“For where your treasure is, there your heart will be also.”
The keynote address of every graduation ceremony that I have ever attended can be generally summarized as “Follow your heart!”. This message is certainly wise and insightful council for the young graduates as well as for their family and friends in attendance. For example, when considering a vocational path, “follow your heart” makes good sense as you don’t want to be stuck in an unfulfilling career path. Likewise, when making decisions about educational, geographical, avocational, relational, and many other questions, it seems reasonable to follow one’s heart. However, when it comes to financial matters, “follow your heart” may not be the most prudent course. In fact, when it comes to things financial, a good rule might be to “listen to your heart” and then do the opposite!
The Bible contains hundreds of references to the heart. Interestingly, however, rather than being a source of direction, the Bible often times speaks of the heart itself needing to be directed and turned. Matthew 6:21 and Luke 12:34 both describe how the heart goes to where one’s treasure is kept. 2 Thessalonians 3:5 asks that the Lord may “direct your hearts to the love of God and to the steadfastness of Christ.” Further, Luke 1:17 describes “the spirit and power of Elijah to turn the hearts of the fathers to the children, and the disobedient to the wisdom of the just”. While there is no question of the importance the Bible places on matters of the heart, the heart itself might not be the best source of direction as it is in need of its own guidance. In fact, Jeremiah 17:9 cautions that “The heart is deceitful above all things, and desperately sick; who can understand it?”. Therefore, simply choosing to “follow your heart” might not be the wisest path.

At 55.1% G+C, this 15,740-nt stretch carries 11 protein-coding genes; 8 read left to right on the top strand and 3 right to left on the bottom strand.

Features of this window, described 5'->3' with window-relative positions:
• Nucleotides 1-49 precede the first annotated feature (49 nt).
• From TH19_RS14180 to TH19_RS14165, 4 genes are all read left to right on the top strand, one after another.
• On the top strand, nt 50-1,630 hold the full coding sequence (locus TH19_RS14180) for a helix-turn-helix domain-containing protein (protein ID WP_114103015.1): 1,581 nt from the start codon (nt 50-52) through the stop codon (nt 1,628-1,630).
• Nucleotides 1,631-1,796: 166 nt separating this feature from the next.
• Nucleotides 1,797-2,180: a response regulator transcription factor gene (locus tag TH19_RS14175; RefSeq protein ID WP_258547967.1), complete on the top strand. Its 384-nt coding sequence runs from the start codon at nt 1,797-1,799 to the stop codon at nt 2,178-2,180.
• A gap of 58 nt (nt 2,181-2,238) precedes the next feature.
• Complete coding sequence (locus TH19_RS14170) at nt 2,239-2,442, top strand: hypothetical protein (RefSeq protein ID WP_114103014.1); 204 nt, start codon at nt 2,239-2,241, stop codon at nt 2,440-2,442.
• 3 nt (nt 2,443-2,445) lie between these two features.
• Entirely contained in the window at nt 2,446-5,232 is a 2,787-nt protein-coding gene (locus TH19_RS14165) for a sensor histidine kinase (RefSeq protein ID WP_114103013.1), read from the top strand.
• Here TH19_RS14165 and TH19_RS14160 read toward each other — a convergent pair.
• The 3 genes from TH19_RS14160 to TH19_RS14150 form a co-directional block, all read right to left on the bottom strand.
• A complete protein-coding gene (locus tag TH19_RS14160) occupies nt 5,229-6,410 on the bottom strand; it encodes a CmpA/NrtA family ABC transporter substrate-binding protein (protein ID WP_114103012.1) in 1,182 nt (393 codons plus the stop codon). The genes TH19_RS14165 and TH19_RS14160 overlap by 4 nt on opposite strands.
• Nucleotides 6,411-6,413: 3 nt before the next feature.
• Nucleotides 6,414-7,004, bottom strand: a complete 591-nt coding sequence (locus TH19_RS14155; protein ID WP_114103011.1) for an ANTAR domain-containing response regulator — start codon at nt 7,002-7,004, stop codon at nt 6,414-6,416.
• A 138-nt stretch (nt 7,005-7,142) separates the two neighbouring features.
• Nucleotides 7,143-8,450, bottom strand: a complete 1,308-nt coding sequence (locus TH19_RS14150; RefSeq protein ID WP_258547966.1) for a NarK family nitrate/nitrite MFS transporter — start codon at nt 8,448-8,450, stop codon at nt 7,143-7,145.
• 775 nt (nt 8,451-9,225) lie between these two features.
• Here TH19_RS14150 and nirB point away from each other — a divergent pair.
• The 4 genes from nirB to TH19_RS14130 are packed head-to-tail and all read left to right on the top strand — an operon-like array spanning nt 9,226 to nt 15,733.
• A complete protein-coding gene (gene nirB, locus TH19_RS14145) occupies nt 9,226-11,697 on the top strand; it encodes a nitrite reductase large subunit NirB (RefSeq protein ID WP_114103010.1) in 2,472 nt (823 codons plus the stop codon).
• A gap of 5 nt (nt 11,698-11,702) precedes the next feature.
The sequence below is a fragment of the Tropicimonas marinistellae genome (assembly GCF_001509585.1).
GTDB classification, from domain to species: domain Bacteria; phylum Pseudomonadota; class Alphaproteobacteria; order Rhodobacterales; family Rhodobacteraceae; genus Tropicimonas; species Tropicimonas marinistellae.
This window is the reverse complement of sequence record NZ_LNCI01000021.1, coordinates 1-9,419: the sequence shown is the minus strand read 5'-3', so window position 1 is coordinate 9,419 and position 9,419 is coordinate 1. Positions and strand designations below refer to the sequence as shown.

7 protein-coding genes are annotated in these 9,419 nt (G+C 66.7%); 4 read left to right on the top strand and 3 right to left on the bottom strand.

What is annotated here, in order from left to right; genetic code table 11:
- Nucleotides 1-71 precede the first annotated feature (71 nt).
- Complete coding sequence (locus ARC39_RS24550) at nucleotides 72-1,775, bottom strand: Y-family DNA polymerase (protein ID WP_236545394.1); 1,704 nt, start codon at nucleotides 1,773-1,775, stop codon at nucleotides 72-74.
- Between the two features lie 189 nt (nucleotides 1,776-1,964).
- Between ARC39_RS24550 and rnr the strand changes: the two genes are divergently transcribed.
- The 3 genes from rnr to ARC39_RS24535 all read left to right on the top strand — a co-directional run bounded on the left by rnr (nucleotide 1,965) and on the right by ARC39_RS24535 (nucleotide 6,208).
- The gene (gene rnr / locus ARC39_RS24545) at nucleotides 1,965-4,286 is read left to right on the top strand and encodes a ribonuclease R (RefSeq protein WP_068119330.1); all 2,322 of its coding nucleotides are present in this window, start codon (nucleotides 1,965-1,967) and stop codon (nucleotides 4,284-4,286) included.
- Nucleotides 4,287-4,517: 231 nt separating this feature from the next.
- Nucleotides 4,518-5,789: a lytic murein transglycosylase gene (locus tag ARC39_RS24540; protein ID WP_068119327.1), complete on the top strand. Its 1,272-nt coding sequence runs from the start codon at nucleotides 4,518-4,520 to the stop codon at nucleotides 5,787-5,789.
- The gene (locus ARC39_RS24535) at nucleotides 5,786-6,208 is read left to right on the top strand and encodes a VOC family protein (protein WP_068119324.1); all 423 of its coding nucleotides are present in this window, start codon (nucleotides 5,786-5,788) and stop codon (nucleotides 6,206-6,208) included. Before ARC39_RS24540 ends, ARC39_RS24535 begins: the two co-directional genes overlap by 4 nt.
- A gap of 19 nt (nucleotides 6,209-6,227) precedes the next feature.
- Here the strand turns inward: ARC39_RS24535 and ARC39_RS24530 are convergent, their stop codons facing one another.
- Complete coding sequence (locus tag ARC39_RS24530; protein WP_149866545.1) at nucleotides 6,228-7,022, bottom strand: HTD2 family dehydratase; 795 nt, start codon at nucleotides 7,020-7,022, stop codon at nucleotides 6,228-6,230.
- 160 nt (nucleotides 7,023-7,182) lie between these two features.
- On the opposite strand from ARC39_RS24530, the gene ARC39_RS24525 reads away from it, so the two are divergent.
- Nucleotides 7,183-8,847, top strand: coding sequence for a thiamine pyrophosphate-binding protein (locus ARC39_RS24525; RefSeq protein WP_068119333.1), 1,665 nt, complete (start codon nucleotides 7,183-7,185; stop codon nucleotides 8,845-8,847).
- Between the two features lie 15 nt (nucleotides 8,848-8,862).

Investors often rely on their heart as a source of direction for their decisions. They have a good “feeling” about the market or a specific stock. Or their “gut” may make them wary about the investment environment. Investors often panic when the stock market falls and become euphoric when stocks soar. However, historical evidence shows that investors’ sentiment is a very poor indicator of future market performance. In fact, many have come to view investor sentiment as a contrarian indicator for the market. The longest running (since 1987), most frequent (weekly) measure of investor sentiment comes from the American Association of Individual Investors (AAII). A 2013 report by AAII about its own sentiment survey concluded that “extraordinarily low levels of optimism have consistently preceded larger-than-average six- and 12-month gains in the S&P 500”. In the study of Behavioral Finance, this is a classic investor decision-making error as following one’s heart is a recipe for disaster when it comes to investing.
So, in summary, purposely direct your heart to the love of God and to the steadfastness of Christ. Follow it in those areas of life where it makes sense to do so. However, when it comes to investing . . . don’t listen to your heart!